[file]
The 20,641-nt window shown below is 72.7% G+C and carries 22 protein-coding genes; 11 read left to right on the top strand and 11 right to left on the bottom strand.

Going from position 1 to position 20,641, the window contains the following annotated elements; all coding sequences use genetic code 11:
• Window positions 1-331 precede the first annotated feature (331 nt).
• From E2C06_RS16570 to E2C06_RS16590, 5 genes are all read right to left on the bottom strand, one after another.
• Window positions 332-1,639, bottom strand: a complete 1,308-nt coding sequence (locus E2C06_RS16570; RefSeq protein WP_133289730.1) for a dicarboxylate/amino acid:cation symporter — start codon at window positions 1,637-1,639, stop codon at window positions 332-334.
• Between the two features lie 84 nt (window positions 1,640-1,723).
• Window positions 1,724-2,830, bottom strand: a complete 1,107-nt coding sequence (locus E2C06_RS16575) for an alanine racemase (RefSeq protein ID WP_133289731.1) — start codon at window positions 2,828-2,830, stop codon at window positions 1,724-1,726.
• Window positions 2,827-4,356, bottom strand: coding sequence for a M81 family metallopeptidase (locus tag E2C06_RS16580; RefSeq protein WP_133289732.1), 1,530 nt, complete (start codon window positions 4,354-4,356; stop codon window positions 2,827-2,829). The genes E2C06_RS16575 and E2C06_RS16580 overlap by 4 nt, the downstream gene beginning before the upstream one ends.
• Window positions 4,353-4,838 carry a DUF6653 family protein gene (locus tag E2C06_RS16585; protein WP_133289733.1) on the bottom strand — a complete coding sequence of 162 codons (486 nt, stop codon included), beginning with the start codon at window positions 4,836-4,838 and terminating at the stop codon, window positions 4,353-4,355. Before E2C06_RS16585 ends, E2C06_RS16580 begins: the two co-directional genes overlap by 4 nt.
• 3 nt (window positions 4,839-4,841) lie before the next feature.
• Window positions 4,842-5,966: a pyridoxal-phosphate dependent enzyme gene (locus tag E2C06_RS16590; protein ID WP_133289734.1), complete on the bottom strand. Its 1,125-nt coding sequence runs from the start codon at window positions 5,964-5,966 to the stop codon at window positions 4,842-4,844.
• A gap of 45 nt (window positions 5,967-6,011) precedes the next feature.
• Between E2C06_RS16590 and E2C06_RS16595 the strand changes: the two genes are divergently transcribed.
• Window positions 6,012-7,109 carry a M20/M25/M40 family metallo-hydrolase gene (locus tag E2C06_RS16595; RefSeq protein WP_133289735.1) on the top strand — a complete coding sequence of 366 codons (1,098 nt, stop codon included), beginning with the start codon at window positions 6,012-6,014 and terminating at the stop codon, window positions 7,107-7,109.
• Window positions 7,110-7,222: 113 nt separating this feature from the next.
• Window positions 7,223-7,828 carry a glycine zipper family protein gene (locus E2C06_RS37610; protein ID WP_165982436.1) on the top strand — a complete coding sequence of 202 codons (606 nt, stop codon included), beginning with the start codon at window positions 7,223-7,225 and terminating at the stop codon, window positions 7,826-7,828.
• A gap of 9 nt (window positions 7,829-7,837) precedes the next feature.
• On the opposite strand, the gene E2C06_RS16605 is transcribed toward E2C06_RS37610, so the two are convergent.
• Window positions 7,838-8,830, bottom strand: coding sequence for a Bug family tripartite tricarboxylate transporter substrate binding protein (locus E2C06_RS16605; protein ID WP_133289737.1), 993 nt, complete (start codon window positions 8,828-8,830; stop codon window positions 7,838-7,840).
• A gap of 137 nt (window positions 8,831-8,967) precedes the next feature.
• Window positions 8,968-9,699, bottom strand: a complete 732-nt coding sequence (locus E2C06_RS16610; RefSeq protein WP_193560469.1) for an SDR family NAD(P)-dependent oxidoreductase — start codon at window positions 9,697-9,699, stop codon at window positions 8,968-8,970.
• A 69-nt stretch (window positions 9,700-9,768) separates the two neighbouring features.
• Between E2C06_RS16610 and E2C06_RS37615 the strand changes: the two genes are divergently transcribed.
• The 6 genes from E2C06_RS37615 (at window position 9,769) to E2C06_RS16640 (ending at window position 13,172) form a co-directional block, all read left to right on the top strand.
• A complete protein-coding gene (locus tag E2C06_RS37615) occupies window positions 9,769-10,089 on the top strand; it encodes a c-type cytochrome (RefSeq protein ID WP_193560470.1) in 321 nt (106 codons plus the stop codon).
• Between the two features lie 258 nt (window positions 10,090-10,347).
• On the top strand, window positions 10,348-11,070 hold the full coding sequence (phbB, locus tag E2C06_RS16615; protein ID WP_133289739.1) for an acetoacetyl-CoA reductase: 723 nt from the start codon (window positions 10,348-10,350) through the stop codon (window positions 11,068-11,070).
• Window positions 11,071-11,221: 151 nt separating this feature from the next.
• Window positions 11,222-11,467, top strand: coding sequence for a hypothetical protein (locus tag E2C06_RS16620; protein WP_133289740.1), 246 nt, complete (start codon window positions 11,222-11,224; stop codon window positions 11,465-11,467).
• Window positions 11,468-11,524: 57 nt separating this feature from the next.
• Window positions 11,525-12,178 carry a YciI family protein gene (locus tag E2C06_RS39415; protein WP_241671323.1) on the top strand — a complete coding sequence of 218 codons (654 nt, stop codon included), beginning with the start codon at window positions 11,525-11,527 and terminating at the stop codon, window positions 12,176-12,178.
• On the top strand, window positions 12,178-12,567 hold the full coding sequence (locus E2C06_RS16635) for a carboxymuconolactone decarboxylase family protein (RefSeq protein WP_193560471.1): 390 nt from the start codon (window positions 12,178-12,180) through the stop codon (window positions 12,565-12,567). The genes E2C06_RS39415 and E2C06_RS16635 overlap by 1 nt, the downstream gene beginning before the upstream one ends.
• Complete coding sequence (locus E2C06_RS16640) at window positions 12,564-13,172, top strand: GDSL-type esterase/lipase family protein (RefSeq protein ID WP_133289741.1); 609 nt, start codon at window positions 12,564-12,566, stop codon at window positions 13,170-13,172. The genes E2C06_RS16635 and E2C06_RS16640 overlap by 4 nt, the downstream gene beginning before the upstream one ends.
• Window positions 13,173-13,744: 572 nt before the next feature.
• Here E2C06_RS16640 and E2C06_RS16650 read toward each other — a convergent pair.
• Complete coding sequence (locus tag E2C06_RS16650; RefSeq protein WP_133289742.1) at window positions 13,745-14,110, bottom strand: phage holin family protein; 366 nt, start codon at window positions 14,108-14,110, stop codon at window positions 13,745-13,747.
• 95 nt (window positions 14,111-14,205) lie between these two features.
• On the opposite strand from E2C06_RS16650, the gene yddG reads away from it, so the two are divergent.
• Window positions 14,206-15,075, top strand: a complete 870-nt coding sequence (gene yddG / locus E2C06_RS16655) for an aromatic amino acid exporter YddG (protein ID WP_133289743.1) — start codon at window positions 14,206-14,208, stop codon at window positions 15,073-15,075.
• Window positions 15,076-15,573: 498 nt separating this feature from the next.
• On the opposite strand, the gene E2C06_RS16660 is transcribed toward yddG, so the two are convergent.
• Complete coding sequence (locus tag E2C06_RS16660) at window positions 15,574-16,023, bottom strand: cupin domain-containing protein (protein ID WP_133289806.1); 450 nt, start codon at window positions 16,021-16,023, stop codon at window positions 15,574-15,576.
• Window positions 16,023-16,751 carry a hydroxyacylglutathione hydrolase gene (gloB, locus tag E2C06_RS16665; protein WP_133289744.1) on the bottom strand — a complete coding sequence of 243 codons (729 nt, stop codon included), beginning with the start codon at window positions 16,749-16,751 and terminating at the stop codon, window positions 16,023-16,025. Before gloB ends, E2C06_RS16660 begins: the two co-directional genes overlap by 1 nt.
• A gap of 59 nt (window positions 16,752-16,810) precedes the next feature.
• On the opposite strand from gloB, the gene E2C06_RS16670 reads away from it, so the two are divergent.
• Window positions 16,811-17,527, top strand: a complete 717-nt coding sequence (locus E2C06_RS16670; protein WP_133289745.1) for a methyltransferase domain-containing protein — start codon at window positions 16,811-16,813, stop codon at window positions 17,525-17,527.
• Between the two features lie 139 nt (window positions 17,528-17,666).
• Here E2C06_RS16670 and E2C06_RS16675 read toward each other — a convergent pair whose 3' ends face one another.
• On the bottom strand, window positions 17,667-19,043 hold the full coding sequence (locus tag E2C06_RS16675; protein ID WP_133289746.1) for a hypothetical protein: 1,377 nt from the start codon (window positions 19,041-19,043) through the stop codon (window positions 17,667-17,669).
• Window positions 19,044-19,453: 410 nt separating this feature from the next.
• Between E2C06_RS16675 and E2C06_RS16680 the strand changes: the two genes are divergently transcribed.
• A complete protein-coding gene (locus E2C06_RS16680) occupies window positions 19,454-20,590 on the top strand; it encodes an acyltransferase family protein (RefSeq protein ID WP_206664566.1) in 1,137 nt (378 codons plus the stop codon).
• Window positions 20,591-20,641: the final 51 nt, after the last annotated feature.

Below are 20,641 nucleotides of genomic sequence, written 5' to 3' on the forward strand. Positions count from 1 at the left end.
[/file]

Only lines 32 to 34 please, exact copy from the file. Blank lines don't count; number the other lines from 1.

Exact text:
• On the top strand, window positions 12,178-12,567 hold the full coding sequence (locus E2C06_RS16635) for a carboxymuconolactone decarboxylase family protein (RefSeq protein WP_193560471.1): 390 nt from the start codon (window positions 12,178-12,180) through the stop codon (window positions 12,565-12,567). The genes E2C06_RS39415 and E2C06_RS16635 overlap by 1 nt, the downstream gene beginning before the upstream one ends.
• Complete coding sequence (locus E2C06_RS16640) at window positions 12,564-13,172, top strand: GDSL-type esterase/lipase family protein (RefSeq protein ID WP_133289741.1); 609 nt, start codon at window positions 12,564-12,566, stop codon at window positions 13,170-13,172. The genes E2C06_RS16635 and E2C06_RS16640 overlap by 4 nt, the downstream gene beginning before the upstream one ends.
• Window positions 13,173-13,744: 572 nt before the next feature.